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The Asatru Folk Assembly supports, as a matter of religious principle, the striving of native peoples for cultural preservation, freedom, and self-determination.

What does this have to do with our religion? Plenty. We consider Asatru to be inherently bound up with our existence as Northern European people. This awareness of our own identity increases our respect for the uniqueness of other peoples, because we can understand how they might want the same things for their groups that we want for ours - namely, to be ourselves in a world where that is more and more difficult.

In a broader perspective, we are all in this together. The Sami, the Sioux, the Frisians, the Celts, and the Tibetans are all trying to maintain their identity in the face of runaway globalism. The same forces would like to reduce us all to uniformity - to make us interchangeable units in the produce-and-consume monoculture. Our traditional cultures, to include our religions, would be forever lost. When we stand alongside any of these other native/ tribal/ indigenous groups, we stand in opposition to a common foe.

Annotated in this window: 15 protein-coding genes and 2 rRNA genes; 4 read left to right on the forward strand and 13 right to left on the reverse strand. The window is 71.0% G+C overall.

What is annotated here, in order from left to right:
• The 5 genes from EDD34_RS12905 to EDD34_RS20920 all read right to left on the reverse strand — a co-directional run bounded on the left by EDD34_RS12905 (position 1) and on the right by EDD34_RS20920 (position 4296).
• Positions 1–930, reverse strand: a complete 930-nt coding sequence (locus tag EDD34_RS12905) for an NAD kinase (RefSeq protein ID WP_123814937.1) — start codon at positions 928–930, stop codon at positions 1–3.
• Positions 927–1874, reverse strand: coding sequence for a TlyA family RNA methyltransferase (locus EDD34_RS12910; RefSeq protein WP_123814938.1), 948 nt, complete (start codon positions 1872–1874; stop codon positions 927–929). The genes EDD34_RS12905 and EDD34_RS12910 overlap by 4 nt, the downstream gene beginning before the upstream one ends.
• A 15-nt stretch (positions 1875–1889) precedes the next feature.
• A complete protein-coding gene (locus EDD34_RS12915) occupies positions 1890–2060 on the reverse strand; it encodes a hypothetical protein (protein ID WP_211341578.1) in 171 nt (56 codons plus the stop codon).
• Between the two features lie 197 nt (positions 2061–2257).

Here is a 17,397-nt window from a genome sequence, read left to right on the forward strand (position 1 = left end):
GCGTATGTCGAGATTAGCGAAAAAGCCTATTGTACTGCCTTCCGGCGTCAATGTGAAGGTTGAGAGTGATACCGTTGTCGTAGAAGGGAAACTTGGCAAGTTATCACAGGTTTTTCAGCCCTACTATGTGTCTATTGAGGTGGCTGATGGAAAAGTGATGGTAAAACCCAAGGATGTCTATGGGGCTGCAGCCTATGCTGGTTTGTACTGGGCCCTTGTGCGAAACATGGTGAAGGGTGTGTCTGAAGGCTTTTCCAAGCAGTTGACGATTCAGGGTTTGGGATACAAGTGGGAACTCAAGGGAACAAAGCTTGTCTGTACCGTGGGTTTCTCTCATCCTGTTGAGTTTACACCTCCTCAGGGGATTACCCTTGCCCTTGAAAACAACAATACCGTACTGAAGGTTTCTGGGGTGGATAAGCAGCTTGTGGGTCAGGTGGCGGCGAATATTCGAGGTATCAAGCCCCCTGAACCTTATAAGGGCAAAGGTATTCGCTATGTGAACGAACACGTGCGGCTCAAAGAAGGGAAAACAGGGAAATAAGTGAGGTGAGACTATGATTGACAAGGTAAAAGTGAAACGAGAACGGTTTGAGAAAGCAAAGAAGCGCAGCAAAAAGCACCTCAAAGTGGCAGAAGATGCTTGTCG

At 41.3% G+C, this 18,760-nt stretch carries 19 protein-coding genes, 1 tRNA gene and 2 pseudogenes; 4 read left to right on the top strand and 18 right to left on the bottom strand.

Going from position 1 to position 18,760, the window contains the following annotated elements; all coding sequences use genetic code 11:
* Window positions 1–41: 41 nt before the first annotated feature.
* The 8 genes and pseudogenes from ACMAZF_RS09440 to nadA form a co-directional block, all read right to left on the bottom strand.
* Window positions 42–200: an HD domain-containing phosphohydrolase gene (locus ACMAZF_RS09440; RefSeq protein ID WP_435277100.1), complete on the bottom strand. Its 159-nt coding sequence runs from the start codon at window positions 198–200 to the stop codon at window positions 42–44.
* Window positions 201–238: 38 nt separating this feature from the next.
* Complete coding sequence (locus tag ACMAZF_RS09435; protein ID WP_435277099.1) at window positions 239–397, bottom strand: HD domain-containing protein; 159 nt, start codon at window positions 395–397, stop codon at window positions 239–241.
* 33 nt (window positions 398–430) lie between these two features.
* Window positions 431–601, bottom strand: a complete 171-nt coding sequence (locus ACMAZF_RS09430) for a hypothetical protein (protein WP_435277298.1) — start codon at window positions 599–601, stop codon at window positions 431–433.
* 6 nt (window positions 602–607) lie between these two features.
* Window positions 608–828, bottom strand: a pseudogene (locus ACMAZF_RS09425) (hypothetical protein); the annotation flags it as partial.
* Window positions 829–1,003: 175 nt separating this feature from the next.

The AFA believes in true diversity, not in the politically-correct slogan that, carried to its logical conclusion, would actually tear down distinctions and destroy uniqueness. We respect all peoples as part of the human mosaic, and we want a world which reflects and honors our natural differences.

The founder of the Asatru Folk Assembly, Steve McNallen, has demonstrated his commitment to native peoples. He has taken part in activist campaigns for human rights in Nigeria, lived with Karen freedom fighters in the jungles of Burma, and worked with Tibetans in northern India.

To find out more about the AFA's interest in native peoples, visit the links below: